Kofi Annan, Reformer

This has to qualify as one of the silliest headlines of the day: Oil-For-Food Scandal May Harm U.N. Reforms. The AP story says:

U.N. diplomats say they are concerned that calls for Secretary-General Kofi Annan’s resignation and allegations of widespread corruption in the U.N. oil-for-food program in Iraq could derail plans for a sweeping reform of the United Nations.
When a blue ribbon panel, after a year’s work, released a report last week on how the world body should tackle wars, terrorism, nuclear proliferation, poverty and other threats, the spotlight should have been on its 101 recommendations.
Instead the report was eclipsed by headlines that Sen. Norm Coleman, R-Minn., was calling for Annan’s resignation over the oil-for-food allegations.
Algeria’s U.N. Ambassador Abdallah Baali said “many are concerned … because we are distracted now (and) we will not be able to focus on the panel report.”

Fill in walk/chew gum joke here. The Algerian Ambassador did get one thing right:

“There is a growing movement to defend the secretary-general and the United Nations, because member states feel that the attack is not only on the secretary-general but on the U.N.,” he said.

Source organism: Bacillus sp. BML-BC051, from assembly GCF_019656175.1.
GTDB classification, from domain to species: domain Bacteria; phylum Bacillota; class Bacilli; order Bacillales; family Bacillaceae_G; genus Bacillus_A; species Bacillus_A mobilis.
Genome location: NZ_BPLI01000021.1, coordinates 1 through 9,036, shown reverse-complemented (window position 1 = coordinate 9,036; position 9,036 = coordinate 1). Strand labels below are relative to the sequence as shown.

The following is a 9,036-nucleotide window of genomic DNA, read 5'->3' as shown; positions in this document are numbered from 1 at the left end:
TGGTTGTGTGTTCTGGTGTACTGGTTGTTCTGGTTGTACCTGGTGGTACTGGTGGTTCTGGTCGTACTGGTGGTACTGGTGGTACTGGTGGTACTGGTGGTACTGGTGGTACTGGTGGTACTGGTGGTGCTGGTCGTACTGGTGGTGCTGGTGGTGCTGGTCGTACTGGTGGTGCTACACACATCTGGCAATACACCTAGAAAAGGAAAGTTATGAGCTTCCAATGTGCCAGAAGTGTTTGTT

As the beer commercial says, True. The Russian Ambassador explains how his country would handle a pesky critic like Senator Coleman:

Russia’s U.N. Ambassador Andrey Denisov said Annan doesn’t need praise or criticism. “What … we all need is strong leadership, especially now,” he said. An “investigation should be carried out, but not in such aggressive manner which can undermine the activity of one of the leading world institutions,” Denisov said.

Buried at the end of the article is this interesting bit:

[Nile] Gardiner [of the Heritage Foundation] said he believes Annan will resign. “What we are seeing are public displays of support for Annan from many world leaders. Yet behind the scene, countries are feverishly working to put forward their own candidate to replace Annan, especially from Asia,” he said.

It’s not ultimately about Koffi, of course, but he’s a good place to start.

Responses

Books to read from Power Line